After marriage equality, what's next for relationship recognition?

AuthorCulhane, John G.
PositionSymposium on LGBT Rights

    The timing for this symposium on LGBT rights could hardly be more propitious. The United States Supreme Court recently held oral arguments in marriage equality cases from four states (and by the time you read this article, the cases will have been decided). (1) At issue was whether the decision by the Sixth Circuit Court of Appeals would stand. In upholding state laws that denied same-sex couples the right to marry, that court swam against a strong tide of lower court and appellate decisions finding that gay and lesbian couples were entitled to the same marriage rights as their straight counterparts, including one decision by a South Dakota district court judge. (2) A decision by the Supreme Court was expected by June, and most observers believed that the Court would side with the majority (3) and definitively resolve this contentious national battle. Thus, the time is right to move past this issue and examine a new--but related--set of issues that the marriage equality battle has spun off.

    Even if the Court ruled as expected, the struggle for equality and dignity will continue. Some states have already begun pushing back against what they deem a seriously misguided error. A dramatic example comes from Alabama. There, in reaction to a decision by a federal district judge that held in favor of same-sex couples seeking the right to marry, the Alabama Supreme Court seized jurisdiction and forbade the issuance of marriage licenses to same-sex couples. In its decision, the Alabama Supreme Court relied on its own contrary interpretation of the United States Constitution. (4) The court expressly and inappropriately took the United States Supreme Court to task for its decision in United States v. Windsor, (5) the case it saw--probably correctly--as the linchpin for the Court's coming vindication of marriage equality.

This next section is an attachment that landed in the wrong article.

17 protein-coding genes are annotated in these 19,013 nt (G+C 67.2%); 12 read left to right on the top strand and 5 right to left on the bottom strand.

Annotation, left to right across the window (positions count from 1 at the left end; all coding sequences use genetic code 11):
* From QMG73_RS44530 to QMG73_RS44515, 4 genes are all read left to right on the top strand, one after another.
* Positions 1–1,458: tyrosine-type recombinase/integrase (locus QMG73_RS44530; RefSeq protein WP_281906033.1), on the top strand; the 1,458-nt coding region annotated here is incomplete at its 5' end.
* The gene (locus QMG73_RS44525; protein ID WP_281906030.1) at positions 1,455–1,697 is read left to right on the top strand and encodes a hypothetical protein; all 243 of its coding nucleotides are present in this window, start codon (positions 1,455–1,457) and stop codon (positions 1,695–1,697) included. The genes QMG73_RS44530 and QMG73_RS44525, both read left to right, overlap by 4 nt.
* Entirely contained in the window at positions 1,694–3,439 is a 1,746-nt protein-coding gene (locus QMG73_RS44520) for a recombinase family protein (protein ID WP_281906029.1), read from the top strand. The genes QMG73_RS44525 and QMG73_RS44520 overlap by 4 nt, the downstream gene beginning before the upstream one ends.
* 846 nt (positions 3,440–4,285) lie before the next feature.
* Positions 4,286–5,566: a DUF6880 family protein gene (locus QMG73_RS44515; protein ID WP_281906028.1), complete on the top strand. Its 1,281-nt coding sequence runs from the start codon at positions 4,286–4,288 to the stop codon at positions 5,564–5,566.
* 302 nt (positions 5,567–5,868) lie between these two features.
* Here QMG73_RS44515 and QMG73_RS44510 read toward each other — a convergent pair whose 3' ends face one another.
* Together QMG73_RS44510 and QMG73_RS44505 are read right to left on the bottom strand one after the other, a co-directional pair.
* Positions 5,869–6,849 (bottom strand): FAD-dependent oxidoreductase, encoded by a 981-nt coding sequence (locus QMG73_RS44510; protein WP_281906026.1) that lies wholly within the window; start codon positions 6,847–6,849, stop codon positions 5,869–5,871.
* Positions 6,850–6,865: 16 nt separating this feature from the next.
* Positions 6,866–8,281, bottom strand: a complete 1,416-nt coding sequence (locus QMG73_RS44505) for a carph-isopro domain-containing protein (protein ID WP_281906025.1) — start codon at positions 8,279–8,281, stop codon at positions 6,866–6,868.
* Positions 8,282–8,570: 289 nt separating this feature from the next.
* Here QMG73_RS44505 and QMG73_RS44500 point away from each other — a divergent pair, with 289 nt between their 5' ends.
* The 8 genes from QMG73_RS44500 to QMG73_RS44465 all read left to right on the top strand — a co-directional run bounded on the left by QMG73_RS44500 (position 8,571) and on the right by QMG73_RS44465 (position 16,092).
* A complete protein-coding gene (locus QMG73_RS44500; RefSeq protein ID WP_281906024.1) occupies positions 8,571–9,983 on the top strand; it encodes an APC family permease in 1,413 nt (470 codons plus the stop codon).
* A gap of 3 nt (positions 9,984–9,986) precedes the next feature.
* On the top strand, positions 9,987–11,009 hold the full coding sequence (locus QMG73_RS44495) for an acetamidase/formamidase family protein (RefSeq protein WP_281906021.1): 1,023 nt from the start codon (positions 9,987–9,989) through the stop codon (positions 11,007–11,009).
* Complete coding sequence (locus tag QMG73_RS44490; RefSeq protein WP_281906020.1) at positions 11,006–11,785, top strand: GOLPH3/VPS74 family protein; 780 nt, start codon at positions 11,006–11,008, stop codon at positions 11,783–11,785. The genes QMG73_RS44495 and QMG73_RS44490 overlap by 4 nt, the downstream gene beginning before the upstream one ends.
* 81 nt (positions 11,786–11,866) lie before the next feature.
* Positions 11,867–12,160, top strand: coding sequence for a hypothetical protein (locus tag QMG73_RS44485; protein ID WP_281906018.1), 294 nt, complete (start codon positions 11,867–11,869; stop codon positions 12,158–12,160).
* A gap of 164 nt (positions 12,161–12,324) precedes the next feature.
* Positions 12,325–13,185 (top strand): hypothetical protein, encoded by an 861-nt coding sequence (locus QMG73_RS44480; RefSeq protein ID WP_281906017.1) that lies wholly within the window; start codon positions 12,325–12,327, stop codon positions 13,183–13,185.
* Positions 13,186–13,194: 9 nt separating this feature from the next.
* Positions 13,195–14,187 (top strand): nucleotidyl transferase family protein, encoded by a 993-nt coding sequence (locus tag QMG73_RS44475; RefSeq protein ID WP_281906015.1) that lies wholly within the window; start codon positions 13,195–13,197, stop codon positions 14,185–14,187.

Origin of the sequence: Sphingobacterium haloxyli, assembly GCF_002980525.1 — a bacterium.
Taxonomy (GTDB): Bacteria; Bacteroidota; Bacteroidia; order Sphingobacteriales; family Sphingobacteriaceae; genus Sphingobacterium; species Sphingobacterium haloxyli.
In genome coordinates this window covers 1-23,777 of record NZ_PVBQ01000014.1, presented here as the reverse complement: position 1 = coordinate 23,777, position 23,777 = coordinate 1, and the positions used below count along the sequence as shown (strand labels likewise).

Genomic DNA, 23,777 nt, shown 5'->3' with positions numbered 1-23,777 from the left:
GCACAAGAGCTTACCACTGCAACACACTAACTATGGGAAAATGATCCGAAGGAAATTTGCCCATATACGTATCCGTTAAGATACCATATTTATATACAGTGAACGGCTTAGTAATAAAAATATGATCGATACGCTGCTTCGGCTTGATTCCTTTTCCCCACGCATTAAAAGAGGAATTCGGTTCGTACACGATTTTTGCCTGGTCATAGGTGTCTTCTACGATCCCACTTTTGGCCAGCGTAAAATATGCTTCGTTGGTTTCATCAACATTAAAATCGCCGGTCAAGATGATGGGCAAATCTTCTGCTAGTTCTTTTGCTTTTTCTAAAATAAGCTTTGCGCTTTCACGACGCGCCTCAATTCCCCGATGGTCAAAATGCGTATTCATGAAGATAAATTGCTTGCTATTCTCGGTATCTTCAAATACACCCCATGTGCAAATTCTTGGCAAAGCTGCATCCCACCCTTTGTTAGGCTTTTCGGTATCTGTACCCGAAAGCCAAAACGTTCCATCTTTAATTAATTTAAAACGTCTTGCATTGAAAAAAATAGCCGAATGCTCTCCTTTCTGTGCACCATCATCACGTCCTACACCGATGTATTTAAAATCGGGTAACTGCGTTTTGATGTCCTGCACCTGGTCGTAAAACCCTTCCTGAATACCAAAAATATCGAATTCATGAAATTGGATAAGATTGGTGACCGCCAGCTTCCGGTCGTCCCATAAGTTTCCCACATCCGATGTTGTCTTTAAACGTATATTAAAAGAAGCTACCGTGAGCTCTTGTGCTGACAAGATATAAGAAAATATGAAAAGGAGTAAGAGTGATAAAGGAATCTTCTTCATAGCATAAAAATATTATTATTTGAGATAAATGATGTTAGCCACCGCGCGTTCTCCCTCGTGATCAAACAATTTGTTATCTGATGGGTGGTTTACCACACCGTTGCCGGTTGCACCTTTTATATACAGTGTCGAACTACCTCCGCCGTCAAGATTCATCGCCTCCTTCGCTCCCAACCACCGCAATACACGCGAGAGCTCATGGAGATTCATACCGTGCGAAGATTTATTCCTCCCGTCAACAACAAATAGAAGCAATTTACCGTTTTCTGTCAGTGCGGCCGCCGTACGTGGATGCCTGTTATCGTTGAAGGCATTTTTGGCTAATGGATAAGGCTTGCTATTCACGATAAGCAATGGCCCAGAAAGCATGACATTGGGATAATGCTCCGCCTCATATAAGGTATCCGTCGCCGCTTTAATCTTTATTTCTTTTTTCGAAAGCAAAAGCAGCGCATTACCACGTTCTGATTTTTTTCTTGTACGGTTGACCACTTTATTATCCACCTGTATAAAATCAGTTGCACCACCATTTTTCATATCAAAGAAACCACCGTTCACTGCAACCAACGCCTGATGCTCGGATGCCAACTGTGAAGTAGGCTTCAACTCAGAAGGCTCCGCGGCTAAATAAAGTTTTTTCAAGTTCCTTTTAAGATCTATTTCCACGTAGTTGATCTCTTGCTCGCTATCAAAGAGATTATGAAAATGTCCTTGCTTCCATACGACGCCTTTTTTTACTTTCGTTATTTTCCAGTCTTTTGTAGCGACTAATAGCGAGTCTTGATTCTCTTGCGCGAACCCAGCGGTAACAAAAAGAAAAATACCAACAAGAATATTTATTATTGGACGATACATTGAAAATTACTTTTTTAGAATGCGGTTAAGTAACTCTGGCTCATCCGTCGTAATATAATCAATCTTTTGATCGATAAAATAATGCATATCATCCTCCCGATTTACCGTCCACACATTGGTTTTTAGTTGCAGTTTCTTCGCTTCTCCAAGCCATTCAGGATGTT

More serious incursions into the principle of marriage equality have emanated from state legislatures. The most dramatic example comes from Indiana where there was a law that would have given private businesses a free hand to discriminate against the LGBT population; the law came under heavy fire and was soon "fixed." (6) However, those measures pale beside the truly vitriolic bills that have been introduced in Oklahoma. One would simply enshrine a right to discriminate against any member of the LGBT community in state law--even though the state is already without protection for that community--while another, clearly unconstitutional measure would strip any public official who issues a marriage license to a same-sex couple of her salary, her benefits, and her job. (7) If the question is whether the Supreme Court's marriage equality decision is going to be more like Brown v. Board of Education (8)--widely accepted--or Roe v. Wade (9)--still contentious, more than forty years after the Court found that a woman's reproductive rights included the choice to terminate her pregnancy--the answer is: it is too early to tell.